After Hill's arrest in May 2005 for his role in the largest drug bust in the history of Columbus -- 484 pounds of cocaine and about 2,000 pounds of marijuana with a street value of $30 million to $40 million -- Hill said Shelnutt helped him collect drug debts.
"Mark would come to the jail and get a list of names," Hill said.
It was drug dealers whom Hill needed to collect from so he could "finish paying" Shelnutt, Hill testified. Tamika Hill, Hill's former wife who was picking up the money, got the names from Shelnutt, Hill testified.
Hill's relationship with Shelnutt broke down in April 2008 when federal agents played a recorded conversation Shelnutt had with Assistant U.S. Attorney Jason Ferguson. It was more than a year after Hill plead guilty to federal charges was sentenced to 24 1/2 years. Hill was in the federal courthouse in Macon to where a grand jury was hearing evidence against Shelnutt when the tape was played.
On the tape, Shelnutt told Ferguson he was the one who set Hill up.
"How did that make you feel?" lead prosecutor Carlton Bourne asked Hill.
"Hurt," Hill said.
Hill said he called Shelnutt after he heard the tape and questioned his attorney about it. Shelnutt told Hill his comments had been taken out of context, Hill testified.
"It is kind of hard to take that out of context," Hill said. "It was straight, blunt and clear. He then told me he couldn't represent me any more."
Hill denied he made a death threat against Shelnutt after hearing the tape.
"Why would I put out a death threat if I was going to cooperate?" Hill said. "That wouldn't make any sense."
Withers spent a lot of the cross examination playing recorded phone conversations from jail where Hill was defending Shelnutt. In those conversations at the time the federal agents were pressuring Hill to provide information on Shelnutt, Hill was talking to his girlfriend, Latea Davis and his mother.
"They want me to roll on him," Hill said in one tape.
In another tape, Hill said. "If they think they are going to get me to answer questions for free, they are wrong."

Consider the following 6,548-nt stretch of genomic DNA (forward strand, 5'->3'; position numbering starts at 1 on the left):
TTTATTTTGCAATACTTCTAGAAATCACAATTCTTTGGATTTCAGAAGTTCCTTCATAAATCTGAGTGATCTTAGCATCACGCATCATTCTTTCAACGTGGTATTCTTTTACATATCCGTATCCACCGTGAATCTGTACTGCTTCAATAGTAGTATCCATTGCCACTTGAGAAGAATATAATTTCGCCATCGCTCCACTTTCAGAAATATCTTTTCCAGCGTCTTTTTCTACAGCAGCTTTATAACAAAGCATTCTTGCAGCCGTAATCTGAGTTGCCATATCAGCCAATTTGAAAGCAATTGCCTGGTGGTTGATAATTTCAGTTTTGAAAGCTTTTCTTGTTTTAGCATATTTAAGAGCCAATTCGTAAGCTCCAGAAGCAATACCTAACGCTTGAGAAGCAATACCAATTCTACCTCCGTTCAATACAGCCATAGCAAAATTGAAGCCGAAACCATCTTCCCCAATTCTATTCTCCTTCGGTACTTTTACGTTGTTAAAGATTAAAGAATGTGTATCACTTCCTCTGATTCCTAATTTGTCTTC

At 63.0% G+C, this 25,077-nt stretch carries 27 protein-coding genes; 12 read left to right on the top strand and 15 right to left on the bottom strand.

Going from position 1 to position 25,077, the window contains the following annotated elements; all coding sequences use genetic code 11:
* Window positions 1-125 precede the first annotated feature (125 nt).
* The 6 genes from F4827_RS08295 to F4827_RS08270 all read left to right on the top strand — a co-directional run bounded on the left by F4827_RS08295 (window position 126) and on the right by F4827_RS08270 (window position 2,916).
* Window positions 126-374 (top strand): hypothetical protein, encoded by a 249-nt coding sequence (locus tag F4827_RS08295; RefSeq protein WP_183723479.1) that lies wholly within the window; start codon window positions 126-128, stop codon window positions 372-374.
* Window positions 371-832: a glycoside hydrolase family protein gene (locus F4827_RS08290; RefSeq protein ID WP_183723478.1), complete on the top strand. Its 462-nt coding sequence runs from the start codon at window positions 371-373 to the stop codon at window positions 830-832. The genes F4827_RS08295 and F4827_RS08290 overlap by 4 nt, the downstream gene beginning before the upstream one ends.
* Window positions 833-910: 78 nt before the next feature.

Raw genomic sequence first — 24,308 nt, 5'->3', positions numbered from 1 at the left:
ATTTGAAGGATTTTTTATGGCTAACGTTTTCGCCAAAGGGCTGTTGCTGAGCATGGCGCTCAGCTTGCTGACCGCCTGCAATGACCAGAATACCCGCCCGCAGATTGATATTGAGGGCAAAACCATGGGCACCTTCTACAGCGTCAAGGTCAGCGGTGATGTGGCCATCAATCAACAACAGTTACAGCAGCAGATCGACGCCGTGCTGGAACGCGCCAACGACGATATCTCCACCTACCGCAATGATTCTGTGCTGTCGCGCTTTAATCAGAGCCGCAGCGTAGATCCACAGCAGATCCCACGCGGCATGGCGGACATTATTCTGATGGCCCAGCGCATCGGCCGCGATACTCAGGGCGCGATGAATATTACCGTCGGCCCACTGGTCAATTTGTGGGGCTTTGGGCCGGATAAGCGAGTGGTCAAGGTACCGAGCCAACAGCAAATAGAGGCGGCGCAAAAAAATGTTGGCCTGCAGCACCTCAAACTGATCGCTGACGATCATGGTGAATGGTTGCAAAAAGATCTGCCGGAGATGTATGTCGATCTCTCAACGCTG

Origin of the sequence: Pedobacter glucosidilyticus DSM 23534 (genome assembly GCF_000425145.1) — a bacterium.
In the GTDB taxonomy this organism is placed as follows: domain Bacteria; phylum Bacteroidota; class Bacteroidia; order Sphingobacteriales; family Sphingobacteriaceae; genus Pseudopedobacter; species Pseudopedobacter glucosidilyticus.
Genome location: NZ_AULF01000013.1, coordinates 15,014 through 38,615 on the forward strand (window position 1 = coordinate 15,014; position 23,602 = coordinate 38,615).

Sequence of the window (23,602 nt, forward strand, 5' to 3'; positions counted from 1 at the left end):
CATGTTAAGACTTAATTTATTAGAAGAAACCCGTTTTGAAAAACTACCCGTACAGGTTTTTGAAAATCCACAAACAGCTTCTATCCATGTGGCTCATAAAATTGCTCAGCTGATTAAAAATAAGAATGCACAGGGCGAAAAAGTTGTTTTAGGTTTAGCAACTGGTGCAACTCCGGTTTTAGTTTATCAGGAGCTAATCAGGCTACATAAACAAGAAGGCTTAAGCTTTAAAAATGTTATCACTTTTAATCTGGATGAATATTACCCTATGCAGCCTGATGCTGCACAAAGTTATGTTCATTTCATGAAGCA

The tapes also brought out conflicts Hill had with U.S. Drug Enforcement Agency Special Agent Steve Ribolla. When Hill was arrested in February 2006 while he was one bond, Hill testified that Ribolla promised that Davis, who was in the North Columbus apartment with Hill, would not be arrested. She was about a week later.
Withers questioned Hill intensely about any possible deal he had for the testimony. Hill said his only obligation was to tell the truth. He did talk about a meeting a couple of months ago with Ferguson, the assistant U.S. attorney They were talking about the 2007 federal guilty plea in which Hill was represented by Shelnutt.
"Mr. Ferguson felt the plea was tainted," Hill said.
The possibility of re-entering the plea was brought up.
Land then asked, "Was anything offered to you?"
"No, sir," Hill said. He then said the plea with be on the same cocaine charges from the 2005 drug bust and the sentence would be up to the judge.
There was tight security on Hill as he took the stand shortly after 8 a.m. Hill, wearing orange and white Harris County Jail medical scrubs and orange Crocs, took the stand shortly after court opened. He was was escorted to by at least two U.S. Marshals. He took the stand before the jury of seven men and five women were brought into the courtroom.
The third day of testimony is scheduled to conclude about 2:30 this afternoon.